Volunteers, we care about your wellbeing

By: Brier Published: 21/06/2021

Over a year ago, volunteers everywhere had to adjust to new virtual ways of taking action because of the COVID-19 pandemic. With more online opportunities came Zoom fatigue and additional mental health challenges. It is easy to feel stressed out by our current realities. This is a reminder of the importance of self-care as a volunteer advocate year-round. Please make time to reset and take great care of yourself. 

Can you relate to this feeling?

Working towards ending poverty is a wonderful endeavour you are happy to dedicate time to, but recently even small tasks could feel like too much. You may feel guilty about that - what a privilege to be sitting in Canada feeling overwhelmed. Somehow, that guilt makes it even harder to reply to emails, attend meetings, and take action. Is this what they call compassion fatigue? Maybe burnout?

It could be - it is certainly a sign that you need to reassess whether you are taking good enough care of yourself. By focusing on others and current events, you may have forgotten about your own wellbeing.

Keep in mind that the key to standing in solidarity with those experiencing extreme poverty is being part of a long term collective goal - it means committing for the long-haul. To ensure that you are able to continue passionately contributing to the goal, it is important to prioritize your wellbeing.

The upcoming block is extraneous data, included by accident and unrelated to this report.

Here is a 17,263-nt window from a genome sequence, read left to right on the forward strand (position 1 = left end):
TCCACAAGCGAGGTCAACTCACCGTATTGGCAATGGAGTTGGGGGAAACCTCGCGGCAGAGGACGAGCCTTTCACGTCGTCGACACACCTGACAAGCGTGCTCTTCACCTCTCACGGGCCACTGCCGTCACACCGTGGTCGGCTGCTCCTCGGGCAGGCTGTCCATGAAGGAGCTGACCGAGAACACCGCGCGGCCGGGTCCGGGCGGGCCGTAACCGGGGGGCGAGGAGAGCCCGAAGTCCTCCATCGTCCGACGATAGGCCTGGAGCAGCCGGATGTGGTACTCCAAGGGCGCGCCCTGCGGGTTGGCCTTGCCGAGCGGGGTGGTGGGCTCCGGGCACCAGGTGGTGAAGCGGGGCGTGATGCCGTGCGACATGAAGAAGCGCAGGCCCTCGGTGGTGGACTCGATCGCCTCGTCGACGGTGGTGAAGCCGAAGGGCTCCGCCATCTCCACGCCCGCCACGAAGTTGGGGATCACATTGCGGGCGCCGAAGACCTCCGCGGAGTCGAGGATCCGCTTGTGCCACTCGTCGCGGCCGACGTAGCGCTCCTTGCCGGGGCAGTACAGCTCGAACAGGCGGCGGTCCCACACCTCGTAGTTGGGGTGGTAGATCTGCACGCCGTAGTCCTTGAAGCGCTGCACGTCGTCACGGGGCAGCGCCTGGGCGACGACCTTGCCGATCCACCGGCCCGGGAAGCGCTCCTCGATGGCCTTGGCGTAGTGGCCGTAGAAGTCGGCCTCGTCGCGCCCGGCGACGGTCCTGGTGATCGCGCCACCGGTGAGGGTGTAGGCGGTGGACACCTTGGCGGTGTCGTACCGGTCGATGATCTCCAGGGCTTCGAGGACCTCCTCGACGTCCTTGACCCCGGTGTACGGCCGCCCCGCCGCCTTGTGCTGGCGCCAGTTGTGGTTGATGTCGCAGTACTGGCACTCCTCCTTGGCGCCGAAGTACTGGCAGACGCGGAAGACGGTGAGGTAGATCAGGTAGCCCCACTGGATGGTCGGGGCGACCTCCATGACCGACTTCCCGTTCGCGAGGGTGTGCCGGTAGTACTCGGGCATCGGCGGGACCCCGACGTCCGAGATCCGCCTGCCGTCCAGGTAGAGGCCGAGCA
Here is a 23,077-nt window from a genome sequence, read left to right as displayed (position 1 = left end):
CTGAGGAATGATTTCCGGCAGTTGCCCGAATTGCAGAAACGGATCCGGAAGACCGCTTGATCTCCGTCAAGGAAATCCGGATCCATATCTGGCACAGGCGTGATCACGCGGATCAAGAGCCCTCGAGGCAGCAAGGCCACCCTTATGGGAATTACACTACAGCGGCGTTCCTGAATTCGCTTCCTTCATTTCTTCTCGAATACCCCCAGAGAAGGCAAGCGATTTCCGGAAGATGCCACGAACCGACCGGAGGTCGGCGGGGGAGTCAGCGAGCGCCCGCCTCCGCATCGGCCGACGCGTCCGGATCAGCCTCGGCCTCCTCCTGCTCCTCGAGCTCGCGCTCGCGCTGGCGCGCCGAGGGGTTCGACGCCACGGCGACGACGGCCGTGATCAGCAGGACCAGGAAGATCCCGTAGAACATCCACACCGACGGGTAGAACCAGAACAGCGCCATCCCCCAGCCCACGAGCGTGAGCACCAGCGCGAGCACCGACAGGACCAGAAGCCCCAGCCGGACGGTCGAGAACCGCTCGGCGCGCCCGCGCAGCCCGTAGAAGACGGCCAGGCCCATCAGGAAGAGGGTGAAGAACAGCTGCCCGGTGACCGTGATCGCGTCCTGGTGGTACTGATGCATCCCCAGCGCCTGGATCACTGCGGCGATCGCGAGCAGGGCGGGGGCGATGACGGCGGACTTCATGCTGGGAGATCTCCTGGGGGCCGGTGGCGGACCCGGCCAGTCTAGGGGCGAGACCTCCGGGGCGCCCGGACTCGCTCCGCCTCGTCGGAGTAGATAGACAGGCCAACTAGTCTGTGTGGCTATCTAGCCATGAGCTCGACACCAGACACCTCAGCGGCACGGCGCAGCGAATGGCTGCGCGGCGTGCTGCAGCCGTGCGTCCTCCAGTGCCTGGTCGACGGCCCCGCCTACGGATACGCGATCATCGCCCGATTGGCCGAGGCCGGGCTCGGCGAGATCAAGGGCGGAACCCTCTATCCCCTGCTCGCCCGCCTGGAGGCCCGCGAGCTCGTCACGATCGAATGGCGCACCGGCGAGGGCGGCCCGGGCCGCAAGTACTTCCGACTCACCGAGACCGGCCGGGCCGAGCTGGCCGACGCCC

Next time you find yourself overwhelmed, try:

  1. Doing less or taking a break. Every contribution you make is essential and impactful, no matter how small you deem it to be. If you need a break, just make sure you tell your group leader how long you need.
  2. Talking to your leader about what you are feeling. Maybe there is a solution they can implement for the whole group.
  3. Setting up some digital boundaries and taking time away from your devices. For example, you could create an email account solely for your volunteer activities and check it at set times.
  4. Scheduling fixed times to do your volunteering activities. Don’t feel like you always have to be ready to take action.
  5. Selecting which calls from Results are most important for you to attend - you don’t need to attend all of them and many are recorded!
  6. Reframing how you think about making an impact. Focus on the steps you have taken towards the goal instead of everything you think you should be doing. There will be plenty more opportunities to contribute in the future.
  7. Reminding yourself that you’re not alone. As we said earlier, our mission is not a sprint and will take time. There are volunteers like you across the country and across the world who take action: the strength of our advocacy is that we all care and are doing something about it.

Remember, above all, you are a better advocate when you take care of yourself! We truly appreciate the impact you make as a volunteer and want you to feel great doing it. Make sure you reach out to your group leader or staff if you ever need support. 

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